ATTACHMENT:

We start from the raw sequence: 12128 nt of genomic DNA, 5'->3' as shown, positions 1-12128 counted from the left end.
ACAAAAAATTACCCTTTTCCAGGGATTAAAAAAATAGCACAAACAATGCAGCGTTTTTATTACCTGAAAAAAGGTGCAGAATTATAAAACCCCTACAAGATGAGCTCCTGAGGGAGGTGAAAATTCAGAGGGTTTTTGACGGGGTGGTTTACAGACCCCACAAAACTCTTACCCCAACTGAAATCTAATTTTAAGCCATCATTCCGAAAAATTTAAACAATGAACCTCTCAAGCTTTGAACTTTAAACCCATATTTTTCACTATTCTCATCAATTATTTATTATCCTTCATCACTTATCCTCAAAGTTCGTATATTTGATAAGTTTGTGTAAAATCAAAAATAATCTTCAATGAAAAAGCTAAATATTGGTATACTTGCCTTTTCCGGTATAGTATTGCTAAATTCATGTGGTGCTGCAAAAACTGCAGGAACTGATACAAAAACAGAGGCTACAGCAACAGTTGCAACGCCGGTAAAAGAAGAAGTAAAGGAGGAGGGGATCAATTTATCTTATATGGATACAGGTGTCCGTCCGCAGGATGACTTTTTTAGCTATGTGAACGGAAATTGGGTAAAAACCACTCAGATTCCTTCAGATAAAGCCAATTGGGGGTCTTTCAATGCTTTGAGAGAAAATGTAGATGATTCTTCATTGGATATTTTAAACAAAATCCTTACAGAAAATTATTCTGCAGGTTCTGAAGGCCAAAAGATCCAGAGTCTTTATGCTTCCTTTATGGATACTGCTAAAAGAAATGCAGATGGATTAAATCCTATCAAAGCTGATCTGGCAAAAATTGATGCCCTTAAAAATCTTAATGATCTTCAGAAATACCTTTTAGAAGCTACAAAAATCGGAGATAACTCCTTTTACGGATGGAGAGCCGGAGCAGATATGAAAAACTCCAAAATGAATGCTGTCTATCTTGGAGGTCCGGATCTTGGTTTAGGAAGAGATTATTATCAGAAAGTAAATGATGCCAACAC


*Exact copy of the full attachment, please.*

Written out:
We start from the raw sequence: 12128 nt of genomic DNA, 5'->3' as shown, positions 1-12128 counted from the left end.
ACAAAAAATTACCCTTTTCCAGGGATTAAAAAAATAGCACAAACAATGCAGCGTTTTTATTACCTGAAAAAAGGTGCAGAATTATAAAACCCCTACAAGATGAGCTCCTGAGGGAGGTGAAAATTCAGAGGGTTTTTGACGGGGTGGTTTACAGACCCCACAAAACTCTTACCCCAACTGAAATCTAATTTTAAGCCATCATTCCGAAAAATTTAAACAATGAACCTCTCAAGCTTTGAACTTTAAACCCATATTTTTCACTATTCTCATCAATTATTTATTATCCTTCATCACTTATCCTCAAAGTTCGTATATTTGATAAGTTTGTGTAAAATCAAAAATAATCTTCAATGAAAAAGCTAAATATTGGTATACTTGCCTTTTCCGGTATAGTATTGCTAAATTCATGTGGTGCTGCAAAAACTGCAGGAACTGATACAAAAACAGAGGCTACAGCAACAGTTGCAACGCCGGTAAAAGAAGAAGTAAAGGAGGAGGGGATCAATTTATCTTATATGGATACAGGTGTCCGTCCGCAGGATGACTTTTTTAGCTATGTGAACGGAAATTGGGTAAAAACCACTCAGATTCCTTCAGATAAAGCCAATTGGGGGTCTTTCAATGCTTTGAGAGAAAATGTAGATGATTCTTCATTGGATATTTTAAACAAAATCCTTACAGAAAATTATTCTGCAGGTTCTGAAGGCCAAAAGATCCAGAGTCTTTATGCTTCCTTTATGGATACTGCTAAAAGAAATGCAGATGGATTAAATCCTATCAAAGCTGATCTGGCAAAAATTGATGCCCTTAAAAATCTTAATGATCTTCAGAAATACCTTTTAGAAGCTACAAAAATCGGAGATAACTCCTTTTACGGATGGAGAGCCGGAGCAGATATGAAAAACTCCAAAATGAATGCTGTCTATCTTGGAGGTCCGGATCTTGGTTTAGGAAGAGATTATTATCAGAAAGTAAATGATGCCAACAC